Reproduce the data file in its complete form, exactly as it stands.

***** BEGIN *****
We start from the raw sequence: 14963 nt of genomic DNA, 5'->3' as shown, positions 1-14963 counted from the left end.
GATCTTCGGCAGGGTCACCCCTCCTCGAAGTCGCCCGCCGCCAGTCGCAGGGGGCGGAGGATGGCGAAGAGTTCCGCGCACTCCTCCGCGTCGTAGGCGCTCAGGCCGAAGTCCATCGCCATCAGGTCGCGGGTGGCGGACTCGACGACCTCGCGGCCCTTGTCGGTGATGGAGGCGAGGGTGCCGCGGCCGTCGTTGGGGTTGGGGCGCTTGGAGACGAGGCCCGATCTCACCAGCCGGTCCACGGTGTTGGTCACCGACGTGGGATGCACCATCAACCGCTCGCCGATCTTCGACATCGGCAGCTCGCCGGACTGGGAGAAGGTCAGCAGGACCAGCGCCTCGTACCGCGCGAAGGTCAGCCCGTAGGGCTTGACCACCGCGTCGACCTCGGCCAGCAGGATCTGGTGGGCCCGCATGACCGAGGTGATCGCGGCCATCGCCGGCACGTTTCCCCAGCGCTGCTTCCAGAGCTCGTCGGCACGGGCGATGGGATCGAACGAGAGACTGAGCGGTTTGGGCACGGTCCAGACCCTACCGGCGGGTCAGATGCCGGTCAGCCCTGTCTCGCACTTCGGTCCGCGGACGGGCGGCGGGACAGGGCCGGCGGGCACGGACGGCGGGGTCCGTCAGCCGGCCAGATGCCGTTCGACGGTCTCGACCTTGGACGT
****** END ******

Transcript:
We start from the raw sequence: 14963 nt of genomic DNA, 5'->3' as shown, positions 1-14963 counted from the left end.
GATCTTCGGCAGGGTCACCCCTCCTCGAAGTCGCCCGCCGCCAGTCGCAGGGGGCGGAGGATGGCGAAGAGTTCCGCGCACTCCTCCGCGTCGTAGGCGCTCAGGCCGAAGTCCATCGCCATCAGGTCGCGGGTGGCGGACTCGACGACCTCGCGGCCCTTGTCGGTGATGGAGGCGAGGGTGCCGCGGCCGTCGTTGGGGTTGGGGCGCTTGGAGACGAGGCCCGATCTCACCAGCCGGTCCACGGTGTTGGTCACCGACGTGGGATGCACCATCAACCGCTCGCCGATCTTCGACATCGGCAGCTCGCCGGACTGGGAGAAGGTCAGCAGGACCAGCGCCTCGTACCGCGCGAAGGTCAGCCCGTAGGGCTTGACCACCGCGTCGACCTCGGCCAGCAGGATCTGGTGGGCCCGCATGACCGAGGTGATCGCGGCCATCGCCGGCACGTTTCCCCAGCGCTGCTTCCAGAGCTCGTCGGCACGGGCGATGGGATCGAACGAGAGACTGAGCGGTTTGGGCACGGTCCAGACCCTACCGGCGGGTCAGATGCCGGTCAGCCCTGTCTCGCACTTCGGTCCGCGGACGGGCGGCGGGACAGGGCCGGCGGGCACGGACGGCGGGGTCCGTCAGCCGGCCAGATGCCGTTCGACGGTCTCGACCTTGGACGT